In the monthly "Ethical Inquiry" series, we examine ethical questions, highlighting a broad array of opinion from journalism, academia, and advocacy organizations. Our intent is to illuminate and explore the complexity of some of the most vexing ethical questions of our time.

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Ethical Inquiry: September 2012

Samira, Lod Ghetto, a year after 1948, from the series, Scanograms #1, 2010, manipulated readymade, archival inkjet print, 23 ½ x 29 ½ inches © Dor Guez

Samira, Lod Ghetto, a year after 1948, from the series, Scanograms #1, 2010, manipulated readymade, archival inkjet print, 23 ½ x 29 ½ inches © Dor Guez

 

Should peacebuilders encourage oppressed people to empathize with their oppressors?

Several workshops, events and exhibitions at Brandeis University this fall are exploring explore the relationship between oppression, occupation, art, dialogue, and social justice. Expert dialogue facilitator Farhat Agbaria is in residence at Brandeis University from September 19-30 in conjunction with 100 Steps to the Mediterranean, an exhibition at the Rose Art Museum of the work of award-winning artist Dor Guez.

Inspired by Farhat Agbaria’s visit and the Dor Guez exhibit, in this “Ethical Inquiry” we ask: should oppressed people be encouraged to empathize with their oppressors?

What feelings and sensibilities should guide the stance that oppressed people take towards those who are members of the dominant community? What responses are just? What response will best contribute toward a more peaceful world? Should peacebuilders encourage oppressed people to empathize with their oppressors?

Diverse perspectives have emerged among scholars, philosophers, peacebuilders, and activists with regard to these questions. This inquiry is organized according to some of the ways it has been suggested oppressed people might respond to an oppressor: with anger, with violence and revenge, with compassion and mindfulness, with concern for humanity, and with empathy.

Definitions

First, some definitions as they relate to this Inquiry:

To oppress is “to crush or burden by abuse of power or authority.” For the purposes if this article, the terms oppressed (position of diminished political, economic, military or cultural power) and oppressor (position of relative political, economic, military or cultural power) will stem from this same definition.

To empathize is to be “aware of, being sensitive to, and vicariously experiencing the feelings, thoughts, and experience of another of either the past or present without having the feelings, thoughts, and experience fully communicated in an objectively explicit manner.”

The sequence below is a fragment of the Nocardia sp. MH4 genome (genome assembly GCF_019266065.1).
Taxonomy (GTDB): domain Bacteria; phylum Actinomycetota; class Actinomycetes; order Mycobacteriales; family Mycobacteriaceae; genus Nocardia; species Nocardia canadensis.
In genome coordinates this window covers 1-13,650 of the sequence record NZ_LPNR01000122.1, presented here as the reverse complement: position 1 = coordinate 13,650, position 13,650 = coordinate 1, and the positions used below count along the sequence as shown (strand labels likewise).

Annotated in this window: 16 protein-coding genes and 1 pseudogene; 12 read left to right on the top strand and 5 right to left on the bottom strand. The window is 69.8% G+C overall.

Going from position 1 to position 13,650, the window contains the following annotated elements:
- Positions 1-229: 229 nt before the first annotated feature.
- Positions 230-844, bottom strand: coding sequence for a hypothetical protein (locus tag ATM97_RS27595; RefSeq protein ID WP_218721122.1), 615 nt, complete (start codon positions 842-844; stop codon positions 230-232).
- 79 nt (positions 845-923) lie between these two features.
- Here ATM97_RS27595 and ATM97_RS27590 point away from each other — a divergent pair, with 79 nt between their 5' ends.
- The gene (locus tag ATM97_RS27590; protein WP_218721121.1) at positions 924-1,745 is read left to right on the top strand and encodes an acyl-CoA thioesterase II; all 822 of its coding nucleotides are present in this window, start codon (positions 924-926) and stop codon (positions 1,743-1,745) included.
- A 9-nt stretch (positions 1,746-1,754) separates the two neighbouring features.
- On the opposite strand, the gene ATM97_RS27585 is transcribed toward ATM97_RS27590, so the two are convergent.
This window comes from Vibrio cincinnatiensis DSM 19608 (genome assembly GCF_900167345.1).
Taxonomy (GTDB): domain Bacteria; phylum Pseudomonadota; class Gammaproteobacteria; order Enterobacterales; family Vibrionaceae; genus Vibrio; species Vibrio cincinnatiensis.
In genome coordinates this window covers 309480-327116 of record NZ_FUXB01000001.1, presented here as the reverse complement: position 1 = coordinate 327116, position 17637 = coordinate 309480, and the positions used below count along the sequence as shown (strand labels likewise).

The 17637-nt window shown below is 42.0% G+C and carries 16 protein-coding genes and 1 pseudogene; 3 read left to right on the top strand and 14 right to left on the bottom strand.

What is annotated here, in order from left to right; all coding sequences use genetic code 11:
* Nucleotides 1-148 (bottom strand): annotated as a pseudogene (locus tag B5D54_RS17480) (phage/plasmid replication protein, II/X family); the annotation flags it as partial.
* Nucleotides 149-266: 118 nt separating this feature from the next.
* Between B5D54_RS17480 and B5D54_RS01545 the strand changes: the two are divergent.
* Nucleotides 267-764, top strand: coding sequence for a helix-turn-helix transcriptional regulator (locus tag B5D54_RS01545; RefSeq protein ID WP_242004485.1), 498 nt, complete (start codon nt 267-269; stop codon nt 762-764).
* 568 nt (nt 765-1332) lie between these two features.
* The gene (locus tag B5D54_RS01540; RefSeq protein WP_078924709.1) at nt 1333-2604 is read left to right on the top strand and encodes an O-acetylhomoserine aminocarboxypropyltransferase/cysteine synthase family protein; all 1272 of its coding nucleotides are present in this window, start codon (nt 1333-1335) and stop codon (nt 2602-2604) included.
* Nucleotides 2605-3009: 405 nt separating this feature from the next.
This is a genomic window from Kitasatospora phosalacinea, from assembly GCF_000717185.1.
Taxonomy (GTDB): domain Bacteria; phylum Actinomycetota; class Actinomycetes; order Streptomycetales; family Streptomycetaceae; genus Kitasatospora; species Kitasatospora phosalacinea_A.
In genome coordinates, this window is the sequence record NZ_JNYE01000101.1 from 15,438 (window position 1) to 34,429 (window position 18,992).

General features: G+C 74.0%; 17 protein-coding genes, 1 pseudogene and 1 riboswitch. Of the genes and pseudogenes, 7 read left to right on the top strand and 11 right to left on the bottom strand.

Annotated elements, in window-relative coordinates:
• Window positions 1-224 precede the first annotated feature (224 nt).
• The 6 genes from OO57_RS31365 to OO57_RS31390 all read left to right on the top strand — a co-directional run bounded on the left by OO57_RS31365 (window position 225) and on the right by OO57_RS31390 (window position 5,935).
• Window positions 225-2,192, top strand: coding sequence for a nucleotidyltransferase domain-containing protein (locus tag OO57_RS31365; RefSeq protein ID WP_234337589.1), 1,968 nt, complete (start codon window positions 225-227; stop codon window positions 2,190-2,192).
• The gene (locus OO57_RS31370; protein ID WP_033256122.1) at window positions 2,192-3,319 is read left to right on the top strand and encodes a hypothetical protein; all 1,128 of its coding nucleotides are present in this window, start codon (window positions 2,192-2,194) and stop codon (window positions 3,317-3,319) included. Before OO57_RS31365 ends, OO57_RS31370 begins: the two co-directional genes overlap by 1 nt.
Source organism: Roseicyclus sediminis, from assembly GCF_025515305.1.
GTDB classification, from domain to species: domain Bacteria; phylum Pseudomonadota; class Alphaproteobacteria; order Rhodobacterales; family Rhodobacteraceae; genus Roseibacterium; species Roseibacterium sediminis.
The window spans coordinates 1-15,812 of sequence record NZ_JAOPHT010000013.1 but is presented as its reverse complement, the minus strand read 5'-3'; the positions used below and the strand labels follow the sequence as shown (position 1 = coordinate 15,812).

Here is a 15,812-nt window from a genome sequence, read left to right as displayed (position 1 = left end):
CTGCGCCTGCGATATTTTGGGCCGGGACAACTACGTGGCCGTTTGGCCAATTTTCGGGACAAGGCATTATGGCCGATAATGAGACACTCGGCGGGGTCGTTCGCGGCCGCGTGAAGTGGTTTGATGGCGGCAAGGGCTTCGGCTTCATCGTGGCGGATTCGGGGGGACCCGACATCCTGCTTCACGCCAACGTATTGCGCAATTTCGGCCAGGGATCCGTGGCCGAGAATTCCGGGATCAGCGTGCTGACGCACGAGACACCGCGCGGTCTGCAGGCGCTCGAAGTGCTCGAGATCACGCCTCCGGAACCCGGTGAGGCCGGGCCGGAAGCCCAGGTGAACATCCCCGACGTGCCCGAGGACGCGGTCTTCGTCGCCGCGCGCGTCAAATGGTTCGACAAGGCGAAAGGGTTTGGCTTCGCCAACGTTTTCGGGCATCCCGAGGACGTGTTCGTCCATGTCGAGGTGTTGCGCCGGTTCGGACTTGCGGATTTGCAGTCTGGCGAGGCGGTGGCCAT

Arguments Against Empathy

When a population faces structural violence and repeated oppression, many argue that the most logical and appropriate responses are anger and a desire to seek revenge.

Anger

Legal philosopher Jeffrie Murphy considers resentment amongst oppressed individuals to be a positive emotion as it carries considerable self-respect. “Resentment is a response not to general wrongs but to wrongs against oneself … I am suggesting that the primary value defended by the passion of resentment is self-respect, that proper self-respect is essentially tied to the passion of resentment, and that a person who does not resent ethical injuries done to him… is almost necessarily a person lacking in self-respect….”

Others disagree with Murphy’s assessment. Murphy’s co-author, American political philosopher Jean Hampton, sees a danger in embracing resentment and anger but advocates for alignment against evil or wicked actions. In Is Listening Ever Wrong? Dr. Cynthia Cohen explains that Hampton believes “that ethically good people (ethically good members of both the occupied and occupying community, we might presume) should be angry with the occupiers and in fact should hate them.”

Dr. Gobodo-Madikizela, a psychologist involved in South Africa’s Truth and Reconciliation Commission, explains the psychological need for victims or oppressed to blame a social system or larger community for the violent actions of oppressors. She suggests that an individual’s cruel actions cannot be examined alone but must be understood within the larger context.

Paolo Freire suggests, “Almost always, during the initial stage of the struggle, the oppressed, instead of striving for liberation, tend themselves to become oppressors, or ‘sub-oppressors.’”

Omar Bargouti, an Egyptian born activist against the Palestinian occupation and founder of the Palestinian Campaign for the Academic & Cultural Boycott of Israel writes in his chapter “Ethical implications of de-dichotomization of identities in Conflict” that “So long as the oppressed can only see the ‘other’ as devoid of all attributes except being oppressor, he cannot possibly challenge the dichotomy of the oppressor-oppressed; he can only reverse it. Such a challenge would require delving with valor into the commonalities, the shared majal, or what Hegel calls the ‘universal.’